However, the introduction of the Nigerian Autonomous Foreign Exchange Rate Fixing (NAFEX), also known as the “Investors’ and Exporters’ FX Window,” in April 2017 created more foreign exchange liquidity and stability for Nigerian businesses involved in international trade.
Emerging from the Recession
After five consecutive quarters of negative growth, Nigeria exited the recession in the second quarter of 2017 with a growth rate of 0.72 percent. The economy began recovering in the final quarter of 2017 due to a solid performance in the non-oil sector and recovering oil prices, which caused the GDP to rise and continue a two-year high. Higher crop production bolstered the agricultural sector, ultimately offsetting lackluster activity in other industries.
The Nigerian economy is predicted to grow by 2.5 percent in 2018, which is slightly below the estimated global growth rate of 3.9 percent and an average growth of 3.4 percent in Sub-saharan Africa. However, this estimated growth in Nigeria is an improvement over the 0.8 percent growth experienced in 2017 as the country exited the recession.
Despite the fact that Nigeria is exiting the 2016 recession, the country’s economy is still vulnerable. Political uncertainty associated with upcoming elections, which are due to take place in February 2019, as well as the presence of federal revenues that are still highly dependent on oil prices, leaves a lot of foreign investors and institutions cautious to invest.
Nigeria’s predicted economic growth is even more conservative in comparison to the growth of its neighbor, Ghana. Ghana’s economy is set to grow by 8 percent in 2018, making Ghana’s economy one of the world’s fastest-growing economies this year.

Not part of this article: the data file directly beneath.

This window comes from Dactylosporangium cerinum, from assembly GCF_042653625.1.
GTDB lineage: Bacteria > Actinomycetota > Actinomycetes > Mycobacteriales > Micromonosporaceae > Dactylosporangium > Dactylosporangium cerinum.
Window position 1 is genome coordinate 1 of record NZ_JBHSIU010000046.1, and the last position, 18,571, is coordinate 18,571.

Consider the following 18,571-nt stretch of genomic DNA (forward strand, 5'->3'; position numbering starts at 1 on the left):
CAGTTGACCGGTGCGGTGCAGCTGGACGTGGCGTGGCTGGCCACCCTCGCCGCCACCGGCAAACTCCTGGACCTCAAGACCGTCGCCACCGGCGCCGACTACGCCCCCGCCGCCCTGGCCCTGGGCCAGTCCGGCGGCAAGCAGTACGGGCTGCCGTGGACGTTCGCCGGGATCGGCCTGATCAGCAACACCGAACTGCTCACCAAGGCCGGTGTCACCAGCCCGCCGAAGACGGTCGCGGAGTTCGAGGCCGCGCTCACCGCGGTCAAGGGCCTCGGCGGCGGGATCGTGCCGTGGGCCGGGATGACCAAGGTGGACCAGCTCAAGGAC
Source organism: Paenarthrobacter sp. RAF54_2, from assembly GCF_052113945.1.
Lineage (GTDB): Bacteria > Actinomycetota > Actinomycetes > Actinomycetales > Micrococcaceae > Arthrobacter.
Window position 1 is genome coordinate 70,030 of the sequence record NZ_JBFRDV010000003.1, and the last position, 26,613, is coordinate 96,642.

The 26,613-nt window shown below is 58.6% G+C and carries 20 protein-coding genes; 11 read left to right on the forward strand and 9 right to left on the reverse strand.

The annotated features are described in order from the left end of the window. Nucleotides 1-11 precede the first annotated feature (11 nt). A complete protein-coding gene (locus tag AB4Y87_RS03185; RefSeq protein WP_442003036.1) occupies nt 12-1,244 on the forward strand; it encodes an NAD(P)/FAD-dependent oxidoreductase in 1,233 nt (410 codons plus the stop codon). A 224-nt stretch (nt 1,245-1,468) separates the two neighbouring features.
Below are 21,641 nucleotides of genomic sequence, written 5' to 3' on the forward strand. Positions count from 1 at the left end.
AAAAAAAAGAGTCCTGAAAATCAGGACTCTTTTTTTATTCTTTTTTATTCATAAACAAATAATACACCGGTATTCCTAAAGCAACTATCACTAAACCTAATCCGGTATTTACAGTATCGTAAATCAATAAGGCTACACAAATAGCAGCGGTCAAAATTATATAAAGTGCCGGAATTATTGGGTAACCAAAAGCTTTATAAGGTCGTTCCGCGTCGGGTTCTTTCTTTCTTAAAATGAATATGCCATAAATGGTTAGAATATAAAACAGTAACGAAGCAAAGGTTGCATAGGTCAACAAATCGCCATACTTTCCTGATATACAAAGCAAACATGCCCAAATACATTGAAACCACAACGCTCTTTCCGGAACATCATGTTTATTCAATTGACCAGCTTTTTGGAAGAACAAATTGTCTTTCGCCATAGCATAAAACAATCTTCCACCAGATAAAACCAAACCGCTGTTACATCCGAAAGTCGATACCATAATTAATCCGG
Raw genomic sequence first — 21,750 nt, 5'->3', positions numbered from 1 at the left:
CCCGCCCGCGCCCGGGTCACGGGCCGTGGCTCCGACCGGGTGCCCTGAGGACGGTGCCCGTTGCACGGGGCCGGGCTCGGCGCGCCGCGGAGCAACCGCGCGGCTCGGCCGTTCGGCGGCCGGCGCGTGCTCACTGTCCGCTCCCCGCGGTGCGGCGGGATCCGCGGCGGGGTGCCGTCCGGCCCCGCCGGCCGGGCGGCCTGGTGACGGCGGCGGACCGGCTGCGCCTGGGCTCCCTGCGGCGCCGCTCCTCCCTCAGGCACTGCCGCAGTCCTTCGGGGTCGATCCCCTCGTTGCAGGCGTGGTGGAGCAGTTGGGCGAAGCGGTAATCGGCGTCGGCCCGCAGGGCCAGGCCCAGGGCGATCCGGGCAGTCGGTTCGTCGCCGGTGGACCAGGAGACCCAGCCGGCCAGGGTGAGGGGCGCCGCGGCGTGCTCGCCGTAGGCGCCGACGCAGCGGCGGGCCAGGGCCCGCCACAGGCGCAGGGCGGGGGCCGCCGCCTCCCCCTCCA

The Nigerian Minister of Finance has disclosed that the nation is targeting 7 percent economic growth in the next three years. According to Mckinsey and PWC, if Nigeria does reach its full economic potential, the country’s annual GDP could exceed $1.6 trillion in 2030 making Nigeria a top-20 economy in the world. The country is in a solid position to benefit from various trends, such as rising demand from emerging economies, growing global demand for resources, and the spread of the digital economy.
Nigeria also has a young and rapidly growing population with a trend towards urbanization. Currently, 75.2 percent of the population is younger than 35 years old. Nigeria is also at an advantageous geographic location in West Africa, which enables trade within the continent, as well as with Europe and North and South America.
With a growing consumer class and a focus on infrastructural development, trade, manufacturing, and agriculture, inclusive growth can be fostered in the Nigerian economy, which will raise farm incomes and create more formal urban jobs.
Companies and investors that want to succeed in Nigeria will have to focus on striking the right balance of achieving both short- and long-term goals in a consumer-centric market that holds the promise significant long-term growth.
To achieve this, you have to be willing to establish a real presence in Nigeria by building a reliable professional network, fully understanding your potential customer base, providing basic and tangible solutions offered at a price at which people are willing to pay, while working to spur economic growth that raises the standard of living of the general populace.